Scientists have discovered a deep sea ecosystem dominated by hairy pale crabs off of Antarctica. The new species of “Yeti crabs” survive alongside many other likely new species, including a seven-armed meat-eating starfish, off of hydrothermal vents, which spew heat and chemicals into the lightless, frigid waters. According to the paper published in PLoS ONE, this is the first discovery of a hydrothermal vent ecosystem in the Southern Ocean though many others have been recorded in warmer waters worldwide.
“Hydrothermal vents are home to animals found nowhere else on the planet that get their energy not from the Sun but from breaking down chemicals, such as hydrogen sulphide,” explains lead author, Alex Rogers of Oxford University’s Department of Zoology, in a press release. “The first survey of these particular vents, in the Southern Ocean near Antarctica, has revealed a hot, dark, ‘lost world’ in which whole communities of previously unknown marine organisms thrive.”
Scientists reached the hydrothermal vents in the East Scotia Ridge of the Southern Ocean via a Remotely Operated Vehicle (ROV). Besides capturing photos of ghostly crabs linings every inch of some of the vents, the ROV also took images of likely new species of barnacles, limpets, snails, sea anemones, starfish, and maybe even an octopus. The new species, which are believed only to survive in Antarctic waters, live around chimneys up to 15 meters (49.2 feet) tall and as hot as 352.6 degrees Celsius (666.6 degrees Fahrenheit).
“What we didn’t find is almost as surprising as what we did,” said Rogers. “Many animals such as tubeworms, vent mussels, vent crabs, and vent shrimps, found in hydrothermal vents in the Pacific, Atlantic, and Indian Oceans, simply weren’t there.”
The authors believe the new species discovered in Antarctica “[represent] a separate and new biogeographic province from those previously described for the global ocean.” In other words, the researchers theorize that the new species have created a unique animal community that is endemic to Antarctic waters and doesn’t mix with other hydrothermal vent communities in the north.
“The Southern Ocean is separated from the remaining global ocean by the surface-to-seabed Polar Front, which is a major barrier to dispersal of fauna to and from Antarctic waters. This region represents a sharp boundary in physical conditions,” the authors write, noting that many Antarctic marine species are believed endemic to the Southern Ocean.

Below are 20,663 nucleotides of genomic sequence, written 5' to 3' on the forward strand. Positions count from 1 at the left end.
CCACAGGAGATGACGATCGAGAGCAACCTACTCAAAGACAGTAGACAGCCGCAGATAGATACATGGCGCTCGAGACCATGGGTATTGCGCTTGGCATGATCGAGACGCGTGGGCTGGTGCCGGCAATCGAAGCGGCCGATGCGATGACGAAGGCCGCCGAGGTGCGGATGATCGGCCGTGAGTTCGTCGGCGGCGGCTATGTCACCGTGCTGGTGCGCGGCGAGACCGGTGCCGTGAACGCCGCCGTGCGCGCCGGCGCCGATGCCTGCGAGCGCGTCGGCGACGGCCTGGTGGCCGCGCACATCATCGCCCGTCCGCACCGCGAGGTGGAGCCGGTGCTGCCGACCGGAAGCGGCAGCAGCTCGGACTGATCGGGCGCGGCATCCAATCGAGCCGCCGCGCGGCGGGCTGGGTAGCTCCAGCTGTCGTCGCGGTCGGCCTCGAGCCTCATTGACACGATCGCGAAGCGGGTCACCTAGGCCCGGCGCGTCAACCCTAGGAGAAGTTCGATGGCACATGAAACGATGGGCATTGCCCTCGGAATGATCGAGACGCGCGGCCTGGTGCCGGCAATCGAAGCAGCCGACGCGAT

Hydrothermal vent ecosystems have only been known to marine scientists for around 35 years. Their initial discovery in the Galapagos Rift astounded scientists, who did not expect deep sea marine life to be able to exist in such densities. Further understanding of how the species exploit the chemicals produced by the vent have given rise to new theories on the origins of life. This new discovery is certain to bring about more questions.
“These findings are yet more evidence of the precious diversity to be found throughout the world’s oceans,” said Rogers. “Everywhere we look, whether it is in the sunlit coral reefs of tropical waters or these Antarctic vents shrouded in eternal darkness, we find unique ecosystems that we need to understand and protect.”
Although located on the deep sea floor, hydrothermal vents are facing a sudden and new threat: deep sea mining. Hydrothermal vents are deposits of significant sources of minerals, and already Nautilus Minerals of Canada plans to be the first to mine deep sea hydrothermal vents off the coast of New Guinea in 2013, in this case for copper.
“Interest in mining deep-sea hydrothermal vents is likely to increase. Indeed, the
International Seabed Authority approved, in July this year, four new applications for exploration
of polymetallic sulphides associated with hydrothermal vents. The
applicants will restrict activity to inactive sites, which do not play
host to typical, living vent communities, but much concern
has been expressed about the potential for damage to sites in
international waters in the absence of an agreed and effective
conservation policy,” Steven L. Chown with Stellenbosch University writes in a primer on the new discoveries.
Unidentified pale octopus on seafloor may be a new species. It was photographed at nearly 2,400 meters (7,874 feet) below the surface. Photo by: Oxford University.
CITATION: Rogers AD, Tyler PA, Connelly DP, Copley JT, James R, et al. (2012) The Discovery of New Deep-Sea Hydrothermal Vent Communities in the Southern Ocean and Implications for Biogeography. PLoS Biol 10(1): e1001234. doi:10.1371/journal.pbio.1001234
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